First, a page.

9 Ways to Keep You Hydrated This Summer

By: Matt Young

It goes without saying that being hydrated is vital for runners especially for long distance running. A good rule of thumb is that you lose around 16 ounces of water for each hour that you exercise – and it can be substantially more than this if it is a hot day. But it’s not vital to replace every ounce of water lost.

Contrary to the popular saying that “women sparkle and men sweat”, women also sweat while exercising about the same amount as men in proportion to bodyweight. So both men and women should aim to replace the water they lose while exercising, either during the event (for longer events) or immediately afterwards.


Follow these 9 tips to keep you active and fit through the warm summer months:

1: Don’t Try to replace all the sweat

A little known fact is that water is a by-product of burning fuel to produce energy. This means that your body is producing extra water internally when you are exercising, and you therefore don’t need to drink to replace all the water you are losing through sweat.

But there is a risk of drinking too much water and creating a condition called hyponatremia and it’s far more dangerous than dehydration. So it’s not as easy as just drinking as much water or electrolyte drink as you can stand.   http://www.runnersworld.com/tag/hyponatremia

2: Drink as you feel and don’t make yourself drink

Author of Water Logged and The Lore of Running, MD and longtime runner Tim Noakes concludes that distance runners should drink as they feel and not force themselves to drink more, which generally means about 16 ounces per hour.   I generally agree with this.  However, there are plenty of other sources that recommend runners should drink much more than that. You will have to judge for yourself what works best for you, recognizing that there are dangers from over-hydration which are perhaps more dangerous than dehydration.

Drinking water sensibly throughout the day and drinking water after runs goes a long way to your body’s hydration needs

3: Begin your hydration days before a race (Or Hard Work out)

One way to minimize dehydration is to ensure that you begin a long run fully hydrated. In the days before a big race, it is a good idea to sip as much water as you can to keep your body topped up.

Drink 16-20 ounces about an hour before a workout. If you work out in the morning, then 10- 12 ounces should be sufficient.

4: Going Long – Carry Water with you

For runs over an hour and 15 minutes or really hot runs carry water and hydrate during the run. Consuming 10-20 ounces per hour should be about right.

5: Skip the Water on a 5K/10K

For the 5k and 10k distances you most likely don’t need to drink during the race.  You may want to drink especially if you have cotton mouth and that’s fine but for those distances as long as you are hydrated going in to the race you run very little risk of dehydration. 

For the half marathon and longer shoot for 10-15 ounces per hour depending on the temperature.  Drink as you feel inclined (drink to thirst).  For the half marathon and marathon, it’s as easy as drinking about half of a paper cup of water every mile or a full cup every two miles.  But don’t force yourself to drink too much. If you’re a heavy sweater, 20 ounces might be more like it.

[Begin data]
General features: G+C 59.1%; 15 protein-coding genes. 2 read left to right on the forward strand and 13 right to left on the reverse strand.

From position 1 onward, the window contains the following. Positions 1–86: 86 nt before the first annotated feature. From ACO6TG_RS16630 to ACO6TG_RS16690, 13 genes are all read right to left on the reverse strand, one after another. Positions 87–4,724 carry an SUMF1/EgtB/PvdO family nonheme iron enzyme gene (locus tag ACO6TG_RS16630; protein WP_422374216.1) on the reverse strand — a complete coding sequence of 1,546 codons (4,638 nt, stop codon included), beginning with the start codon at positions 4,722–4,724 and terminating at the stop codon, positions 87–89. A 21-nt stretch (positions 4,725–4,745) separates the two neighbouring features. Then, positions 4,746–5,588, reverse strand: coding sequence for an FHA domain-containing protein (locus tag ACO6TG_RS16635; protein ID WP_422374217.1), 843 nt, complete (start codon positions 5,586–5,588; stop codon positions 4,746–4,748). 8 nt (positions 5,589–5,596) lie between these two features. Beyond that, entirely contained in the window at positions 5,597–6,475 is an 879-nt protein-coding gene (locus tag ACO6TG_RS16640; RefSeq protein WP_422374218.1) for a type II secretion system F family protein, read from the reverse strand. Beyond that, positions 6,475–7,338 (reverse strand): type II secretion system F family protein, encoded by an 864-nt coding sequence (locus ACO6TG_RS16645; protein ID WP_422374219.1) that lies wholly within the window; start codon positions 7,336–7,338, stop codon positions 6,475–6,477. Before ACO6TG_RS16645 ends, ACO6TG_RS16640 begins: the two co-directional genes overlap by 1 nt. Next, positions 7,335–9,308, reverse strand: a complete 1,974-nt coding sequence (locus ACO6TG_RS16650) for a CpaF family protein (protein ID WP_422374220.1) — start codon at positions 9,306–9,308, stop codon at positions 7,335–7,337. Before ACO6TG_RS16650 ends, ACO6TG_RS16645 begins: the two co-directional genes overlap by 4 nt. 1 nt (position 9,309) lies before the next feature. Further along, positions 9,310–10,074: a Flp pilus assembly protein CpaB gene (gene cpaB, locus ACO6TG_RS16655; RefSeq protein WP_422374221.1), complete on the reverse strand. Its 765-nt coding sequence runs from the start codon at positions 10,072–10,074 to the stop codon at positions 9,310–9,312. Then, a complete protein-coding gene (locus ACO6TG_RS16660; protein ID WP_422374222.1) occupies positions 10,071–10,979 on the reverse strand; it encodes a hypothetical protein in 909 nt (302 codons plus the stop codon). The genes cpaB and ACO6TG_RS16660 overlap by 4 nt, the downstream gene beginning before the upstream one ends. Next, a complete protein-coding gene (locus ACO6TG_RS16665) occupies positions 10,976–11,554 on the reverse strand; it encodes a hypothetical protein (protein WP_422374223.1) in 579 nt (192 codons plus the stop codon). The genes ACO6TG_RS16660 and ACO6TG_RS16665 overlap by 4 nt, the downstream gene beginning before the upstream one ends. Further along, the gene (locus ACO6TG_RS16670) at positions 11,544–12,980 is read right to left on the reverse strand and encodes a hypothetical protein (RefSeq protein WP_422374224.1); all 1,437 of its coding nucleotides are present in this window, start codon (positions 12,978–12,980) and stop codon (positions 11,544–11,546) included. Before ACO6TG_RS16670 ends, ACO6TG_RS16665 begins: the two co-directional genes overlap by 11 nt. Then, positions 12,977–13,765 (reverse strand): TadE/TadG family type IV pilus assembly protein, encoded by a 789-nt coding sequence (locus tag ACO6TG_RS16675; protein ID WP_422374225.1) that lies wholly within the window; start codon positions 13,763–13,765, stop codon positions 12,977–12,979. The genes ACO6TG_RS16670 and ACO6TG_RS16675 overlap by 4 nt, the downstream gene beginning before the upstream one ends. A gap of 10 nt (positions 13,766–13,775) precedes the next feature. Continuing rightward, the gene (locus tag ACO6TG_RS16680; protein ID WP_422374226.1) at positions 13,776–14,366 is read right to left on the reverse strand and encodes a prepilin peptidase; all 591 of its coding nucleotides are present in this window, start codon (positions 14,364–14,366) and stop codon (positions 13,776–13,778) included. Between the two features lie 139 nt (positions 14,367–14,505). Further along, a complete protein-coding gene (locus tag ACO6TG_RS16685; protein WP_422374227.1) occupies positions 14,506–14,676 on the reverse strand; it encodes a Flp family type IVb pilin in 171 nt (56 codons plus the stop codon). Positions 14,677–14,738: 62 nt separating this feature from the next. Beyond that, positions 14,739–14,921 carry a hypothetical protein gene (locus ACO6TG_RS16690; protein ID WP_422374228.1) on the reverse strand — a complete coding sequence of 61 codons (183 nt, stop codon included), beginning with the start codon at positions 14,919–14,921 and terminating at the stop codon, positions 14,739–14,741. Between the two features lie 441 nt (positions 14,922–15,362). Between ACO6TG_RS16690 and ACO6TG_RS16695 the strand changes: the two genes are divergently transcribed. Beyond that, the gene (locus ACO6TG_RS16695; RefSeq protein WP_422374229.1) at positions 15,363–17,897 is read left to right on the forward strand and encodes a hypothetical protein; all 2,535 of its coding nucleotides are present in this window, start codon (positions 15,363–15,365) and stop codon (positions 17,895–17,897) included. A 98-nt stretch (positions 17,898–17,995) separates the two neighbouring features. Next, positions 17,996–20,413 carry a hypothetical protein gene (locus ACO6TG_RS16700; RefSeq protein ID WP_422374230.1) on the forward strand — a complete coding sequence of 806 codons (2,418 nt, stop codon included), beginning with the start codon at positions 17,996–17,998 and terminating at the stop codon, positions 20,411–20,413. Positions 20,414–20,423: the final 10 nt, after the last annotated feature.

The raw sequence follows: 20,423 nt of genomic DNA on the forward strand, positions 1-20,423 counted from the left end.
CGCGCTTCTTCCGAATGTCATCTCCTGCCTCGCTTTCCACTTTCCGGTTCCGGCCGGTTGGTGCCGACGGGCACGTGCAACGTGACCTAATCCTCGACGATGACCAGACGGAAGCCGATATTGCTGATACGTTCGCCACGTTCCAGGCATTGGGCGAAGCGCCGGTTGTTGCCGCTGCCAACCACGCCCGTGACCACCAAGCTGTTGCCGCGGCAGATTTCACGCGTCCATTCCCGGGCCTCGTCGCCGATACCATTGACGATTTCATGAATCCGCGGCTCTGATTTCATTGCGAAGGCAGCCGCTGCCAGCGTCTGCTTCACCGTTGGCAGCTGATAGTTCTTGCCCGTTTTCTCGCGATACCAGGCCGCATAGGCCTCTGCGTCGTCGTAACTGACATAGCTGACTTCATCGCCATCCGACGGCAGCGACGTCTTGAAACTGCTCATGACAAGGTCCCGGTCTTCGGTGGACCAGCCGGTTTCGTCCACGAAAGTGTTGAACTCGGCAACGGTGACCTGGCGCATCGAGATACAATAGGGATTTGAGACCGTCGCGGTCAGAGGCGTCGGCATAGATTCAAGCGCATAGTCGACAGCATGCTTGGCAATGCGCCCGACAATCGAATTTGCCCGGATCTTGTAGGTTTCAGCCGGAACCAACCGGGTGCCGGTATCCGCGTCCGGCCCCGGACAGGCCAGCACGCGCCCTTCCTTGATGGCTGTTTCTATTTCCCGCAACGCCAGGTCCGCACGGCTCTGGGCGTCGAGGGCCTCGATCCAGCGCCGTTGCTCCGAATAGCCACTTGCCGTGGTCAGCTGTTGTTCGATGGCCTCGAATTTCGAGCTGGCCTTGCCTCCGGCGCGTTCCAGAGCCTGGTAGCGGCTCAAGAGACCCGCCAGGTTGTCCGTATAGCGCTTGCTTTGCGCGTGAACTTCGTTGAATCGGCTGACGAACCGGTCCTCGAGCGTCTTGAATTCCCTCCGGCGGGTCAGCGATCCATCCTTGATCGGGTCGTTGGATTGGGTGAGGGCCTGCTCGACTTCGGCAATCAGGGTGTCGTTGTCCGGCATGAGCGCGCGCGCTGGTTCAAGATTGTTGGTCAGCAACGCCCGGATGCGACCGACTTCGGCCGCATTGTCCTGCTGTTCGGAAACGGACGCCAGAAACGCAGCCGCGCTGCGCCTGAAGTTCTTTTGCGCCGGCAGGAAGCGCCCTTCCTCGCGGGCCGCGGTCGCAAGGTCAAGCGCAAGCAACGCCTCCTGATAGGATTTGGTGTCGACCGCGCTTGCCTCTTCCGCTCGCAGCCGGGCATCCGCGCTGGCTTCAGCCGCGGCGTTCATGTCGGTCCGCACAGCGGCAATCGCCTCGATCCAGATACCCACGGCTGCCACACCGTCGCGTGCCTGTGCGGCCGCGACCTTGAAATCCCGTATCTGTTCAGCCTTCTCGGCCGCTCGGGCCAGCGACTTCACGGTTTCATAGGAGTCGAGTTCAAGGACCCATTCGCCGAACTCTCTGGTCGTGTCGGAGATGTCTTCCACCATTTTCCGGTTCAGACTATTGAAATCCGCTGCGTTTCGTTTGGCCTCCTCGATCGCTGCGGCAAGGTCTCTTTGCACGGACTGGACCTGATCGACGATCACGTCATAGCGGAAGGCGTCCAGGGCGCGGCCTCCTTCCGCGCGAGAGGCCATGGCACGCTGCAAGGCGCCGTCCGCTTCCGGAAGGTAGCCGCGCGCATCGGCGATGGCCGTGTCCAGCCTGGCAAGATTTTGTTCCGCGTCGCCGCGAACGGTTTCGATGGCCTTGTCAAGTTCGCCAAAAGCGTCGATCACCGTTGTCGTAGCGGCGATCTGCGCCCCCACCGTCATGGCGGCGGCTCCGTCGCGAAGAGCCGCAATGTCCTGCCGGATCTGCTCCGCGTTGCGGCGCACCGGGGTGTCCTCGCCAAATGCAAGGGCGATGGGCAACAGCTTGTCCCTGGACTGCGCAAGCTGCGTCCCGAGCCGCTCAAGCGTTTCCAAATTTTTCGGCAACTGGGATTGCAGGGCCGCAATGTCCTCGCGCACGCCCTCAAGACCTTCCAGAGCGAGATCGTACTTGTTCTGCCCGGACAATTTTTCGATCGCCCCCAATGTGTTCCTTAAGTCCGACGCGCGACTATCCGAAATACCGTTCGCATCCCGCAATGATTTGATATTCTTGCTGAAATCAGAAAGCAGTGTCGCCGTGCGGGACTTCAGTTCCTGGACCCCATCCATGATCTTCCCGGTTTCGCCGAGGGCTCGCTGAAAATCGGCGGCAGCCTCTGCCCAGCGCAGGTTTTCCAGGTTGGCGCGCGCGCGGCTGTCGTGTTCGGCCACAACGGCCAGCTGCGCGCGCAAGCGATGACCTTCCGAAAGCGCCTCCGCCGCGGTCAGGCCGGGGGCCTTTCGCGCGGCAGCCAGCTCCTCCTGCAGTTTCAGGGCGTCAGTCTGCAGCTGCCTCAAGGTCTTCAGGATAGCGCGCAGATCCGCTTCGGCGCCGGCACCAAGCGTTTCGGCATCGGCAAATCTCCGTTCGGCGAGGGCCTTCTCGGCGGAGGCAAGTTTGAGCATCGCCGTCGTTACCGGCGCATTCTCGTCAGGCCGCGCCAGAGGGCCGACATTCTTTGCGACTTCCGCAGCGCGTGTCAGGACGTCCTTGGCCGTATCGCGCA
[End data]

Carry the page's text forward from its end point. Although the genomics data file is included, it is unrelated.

6: Avoid the Slosh, sip, don’t chug

While running a hard effort, your body will have a tough time absorbing too much water and it can leave it sloshing around in your tummy.  Sip, don’t chug before and during your run or race!

7: Practice drinking during your run

Drinking while racing is a skill that you need to practice during your training to make race day better and faster.  If you are in a race situation, consider these tips to maximize your drinking experience:

  1. Take water towards the back of the tables where less runners tend to go
  2. Point to the person you intend to take water from so they will be prepared to hand it to you
  3. Slow your run to a shuffle to make it easier to drink
  4. If it’s a paper cup pinch the top of the cup to make the opening smaller and easier to drink from
  5. Always take gels with water. When you see a water stop coming and plan to consume a gel go ahead and take the gel so you’re finishing it about the time you get to the water stop and then take your water
  6. Be sure to thank the volunteers and do your best to leave your trash in a trash can or close to the table.

8: On you, not in you, may yield better results

On a hot day, you should regulate your temperature by splashing water over yourself as well as by drinking. You may want to pour a cup of water over your head (and especially down the back of your neck), and if you are wearing a cap, make it wet to keep you cool. During the closing stages of a race – for example, during the last half an hour – cooling yourself this way may be more effective than drinking. It is also less likely to make you feel nauseous.

9: Post Race Drinking is very important

When you have finished running, you should aim to replenish the fluid you have lost.   After a long run, you should try to drink at least 16 ounces immediately, and then the rest in slower time.  You should want to urinate within a couple of hours of completing a long run and it should be clear slightly colored. If it looks like Mountain Dew then drink up!




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